It’s me, Eki, and I’m back from Cotonou, Benin Republic and I can’t wait to share my experience with you. Google made things so easy with their applications and the Google Nexus 5 phone. The pictures came out so clear I didn’t even have to use my camera for anything.
There’s a lot of information and pictures in this post so brace yourselves! Hope you enjoy.
Thursday, 7th April
Got to the Quadrant Company for 7:30am with an 8am call time but we didn’t leave until about 10:30am. We all introduced ourselves and were given travel packs, a box of snacks – yum! – and a bag of travel essentials.
The buses we used had been renovated by LAGBUS. They were very comfortable and convenient with provision for “nature’s business calls” and spacious legroom. It also had 2 restrooms, a big fridge for our drinks and a kitchenette at the back equipped with a sink, microwave and a smaller fridge.
When we got to the border after about 3 hours of driving, we had to wait an extra 3 hours just to properly cross the border into Cotonou. There was a misunderstanding about taking pictures – oops – we weren’t aware that we couldn’t take pictures while at the border – my camera almost got destroyed trying to take pictures of the beautiful scenery, but we resolved the issue with the officers by deleting our photos.
We got into Benin safely at about 4pm. We got to the 4-star Sun Beach Hotel, checked in and settled comfortably into our rooms. I was impressed with the hotel, the rooms were lovely but my favourite part was the view from my room.
Kunmi Ariyo an event planner who helped put the trip together, also gave us hats which we found in our rooms to help protect us from the sun while we went around town and it was also an easy way to identify our group whenever we went, to avoid getting lost. GoogleNG really took care of us – we were also given a care basket with snacks, water and drinks just incase we ever got hungry at night or didn’t enjoy the food.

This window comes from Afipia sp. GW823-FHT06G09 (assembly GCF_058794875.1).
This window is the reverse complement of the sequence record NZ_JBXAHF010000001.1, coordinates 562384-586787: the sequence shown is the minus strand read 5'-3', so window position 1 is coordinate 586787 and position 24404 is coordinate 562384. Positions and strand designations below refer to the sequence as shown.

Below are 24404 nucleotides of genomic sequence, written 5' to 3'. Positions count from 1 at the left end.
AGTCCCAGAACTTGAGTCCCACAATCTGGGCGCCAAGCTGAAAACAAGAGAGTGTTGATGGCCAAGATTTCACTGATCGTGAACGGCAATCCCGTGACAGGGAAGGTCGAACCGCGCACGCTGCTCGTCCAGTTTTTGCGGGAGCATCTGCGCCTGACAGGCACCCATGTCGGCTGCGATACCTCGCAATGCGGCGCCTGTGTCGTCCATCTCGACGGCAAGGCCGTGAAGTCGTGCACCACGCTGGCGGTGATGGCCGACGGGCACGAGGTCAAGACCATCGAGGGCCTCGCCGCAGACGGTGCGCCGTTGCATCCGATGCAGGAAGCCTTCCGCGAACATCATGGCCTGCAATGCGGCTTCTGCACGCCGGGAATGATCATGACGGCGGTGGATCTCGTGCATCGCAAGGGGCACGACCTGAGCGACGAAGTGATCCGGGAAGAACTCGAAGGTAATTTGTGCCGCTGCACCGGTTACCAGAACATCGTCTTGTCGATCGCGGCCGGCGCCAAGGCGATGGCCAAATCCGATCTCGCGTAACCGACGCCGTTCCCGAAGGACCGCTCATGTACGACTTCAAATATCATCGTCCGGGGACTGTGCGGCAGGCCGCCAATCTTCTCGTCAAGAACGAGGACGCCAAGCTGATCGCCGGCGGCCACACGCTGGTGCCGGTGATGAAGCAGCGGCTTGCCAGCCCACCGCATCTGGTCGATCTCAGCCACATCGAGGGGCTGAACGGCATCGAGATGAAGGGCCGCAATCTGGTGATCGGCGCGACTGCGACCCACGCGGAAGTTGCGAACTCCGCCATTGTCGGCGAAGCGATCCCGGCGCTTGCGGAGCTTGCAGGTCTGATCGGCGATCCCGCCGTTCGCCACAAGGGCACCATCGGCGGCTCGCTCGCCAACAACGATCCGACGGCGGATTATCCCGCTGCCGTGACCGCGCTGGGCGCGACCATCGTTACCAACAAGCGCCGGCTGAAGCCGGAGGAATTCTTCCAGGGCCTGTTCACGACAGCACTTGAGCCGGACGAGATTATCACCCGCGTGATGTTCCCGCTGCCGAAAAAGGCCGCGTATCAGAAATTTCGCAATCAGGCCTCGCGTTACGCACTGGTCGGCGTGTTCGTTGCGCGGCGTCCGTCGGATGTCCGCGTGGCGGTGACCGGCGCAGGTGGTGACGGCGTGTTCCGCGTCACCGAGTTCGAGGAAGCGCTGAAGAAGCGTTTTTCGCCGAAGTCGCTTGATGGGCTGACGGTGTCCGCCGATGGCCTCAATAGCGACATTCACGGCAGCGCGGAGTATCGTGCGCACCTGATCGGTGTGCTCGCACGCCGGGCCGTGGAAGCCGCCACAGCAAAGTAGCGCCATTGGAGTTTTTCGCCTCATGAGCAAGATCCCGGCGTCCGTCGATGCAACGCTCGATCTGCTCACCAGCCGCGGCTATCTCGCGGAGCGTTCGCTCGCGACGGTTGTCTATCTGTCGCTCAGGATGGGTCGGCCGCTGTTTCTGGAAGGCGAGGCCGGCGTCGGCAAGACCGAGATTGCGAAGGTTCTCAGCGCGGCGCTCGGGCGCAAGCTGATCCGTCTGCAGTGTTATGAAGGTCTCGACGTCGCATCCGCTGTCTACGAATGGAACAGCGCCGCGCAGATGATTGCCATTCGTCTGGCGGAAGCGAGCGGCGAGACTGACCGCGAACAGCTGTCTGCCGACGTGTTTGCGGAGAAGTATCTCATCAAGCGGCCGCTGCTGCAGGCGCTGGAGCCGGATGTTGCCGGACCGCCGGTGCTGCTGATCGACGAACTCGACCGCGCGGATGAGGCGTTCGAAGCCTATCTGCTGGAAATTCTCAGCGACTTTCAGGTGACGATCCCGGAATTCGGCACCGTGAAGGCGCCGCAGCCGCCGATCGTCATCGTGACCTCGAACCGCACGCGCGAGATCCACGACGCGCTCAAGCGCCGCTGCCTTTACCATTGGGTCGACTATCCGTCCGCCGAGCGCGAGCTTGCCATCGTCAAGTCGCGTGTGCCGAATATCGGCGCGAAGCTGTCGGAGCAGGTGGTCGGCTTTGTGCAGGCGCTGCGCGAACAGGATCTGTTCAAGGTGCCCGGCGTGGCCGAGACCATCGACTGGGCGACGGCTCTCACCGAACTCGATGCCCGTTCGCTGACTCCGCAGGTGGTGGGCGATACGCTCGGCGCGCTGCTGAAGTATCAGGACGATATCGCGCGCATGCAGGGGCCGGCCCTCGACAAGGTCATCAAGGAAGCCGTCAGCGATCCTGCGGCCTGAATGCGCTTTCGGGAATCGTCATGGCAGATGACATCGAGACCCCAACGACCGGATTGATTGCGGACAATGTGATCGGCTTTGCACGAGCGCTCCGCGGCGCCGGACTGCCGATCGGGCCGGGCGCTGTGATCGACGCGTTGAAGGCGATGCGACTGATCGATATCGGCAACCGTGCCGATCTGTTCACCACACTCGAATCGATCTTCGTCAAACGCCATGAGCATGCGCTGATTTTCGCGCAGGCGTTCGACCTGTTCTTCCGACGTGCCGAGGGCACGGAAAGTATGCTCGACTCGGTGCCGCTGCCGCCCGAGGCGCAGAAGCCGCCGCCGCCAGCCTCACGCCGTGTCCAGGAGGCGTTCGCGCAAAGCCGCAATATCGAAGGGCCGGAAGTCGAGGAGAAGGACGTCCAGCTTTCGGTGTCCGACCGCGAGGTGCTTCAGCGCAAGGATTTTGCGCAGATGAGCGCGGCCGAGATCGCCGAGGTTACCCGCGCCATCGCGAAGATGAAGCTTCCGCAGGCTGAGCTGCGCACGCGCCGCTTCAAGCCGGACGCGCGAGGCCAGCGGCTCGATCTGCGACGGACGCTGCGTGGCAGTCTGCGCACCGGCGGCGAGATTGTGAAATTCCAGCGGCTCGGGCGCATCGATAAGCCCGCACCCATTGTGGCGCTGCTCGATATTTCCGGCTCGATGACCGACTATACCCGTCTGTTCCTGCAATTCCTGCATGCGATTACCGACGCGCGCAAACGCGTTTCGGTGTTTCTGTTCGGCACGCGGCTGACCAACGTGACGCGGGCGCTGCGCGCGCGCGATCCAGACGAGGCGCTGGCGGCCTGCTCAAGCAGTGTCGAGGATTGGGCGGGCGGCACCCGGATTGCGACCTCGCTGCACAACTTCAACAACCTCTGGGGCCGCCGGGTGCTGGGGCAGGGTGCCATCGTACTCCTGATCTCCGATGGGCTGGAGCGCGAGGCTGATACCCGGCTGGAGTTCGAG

We had dinner by 8pm at La Teranga, an outdoor restaurant.
Friday, April 8th
By 7:50am we had breakfast. The menu was oats, croissants, boiled egg, ham with fruit, coffee or hot chocolate and a yam and egg alternative.
At 9:00am we got a briefing and demo at the hotel conference room by our GoogleNG correspondent and PR Manager Google West Africa, Taiwo Kola-Ogunlade who explained all we needed to know about using the Google apps to make our experience in Cotonou a lot easier than it would be without them. We were all given Nexus 5 Android phones on loan for the trip. The Nexus phone is Android in its original form as invented by Google. On other Android phones, these features can be watered down or slow to update but Google is always up to date with the Nexus. The Nexus 5 phones came with all the Google apps we would need.
Google Now gives you quick information on the go. The voice feature makes it easier for you to speak and get a quick response as opposed to typing and the phone understood my accent perfectly, “OK Google!”
Google Translate is so cool! It doesn’t just translate any language you type in but it also reads and translates written languages like menus when you go out to eat, signboards you may not understand and everything else in between. You can also write the language – but just in case you can’t type it out with your keypad, Google’s got you covered on that.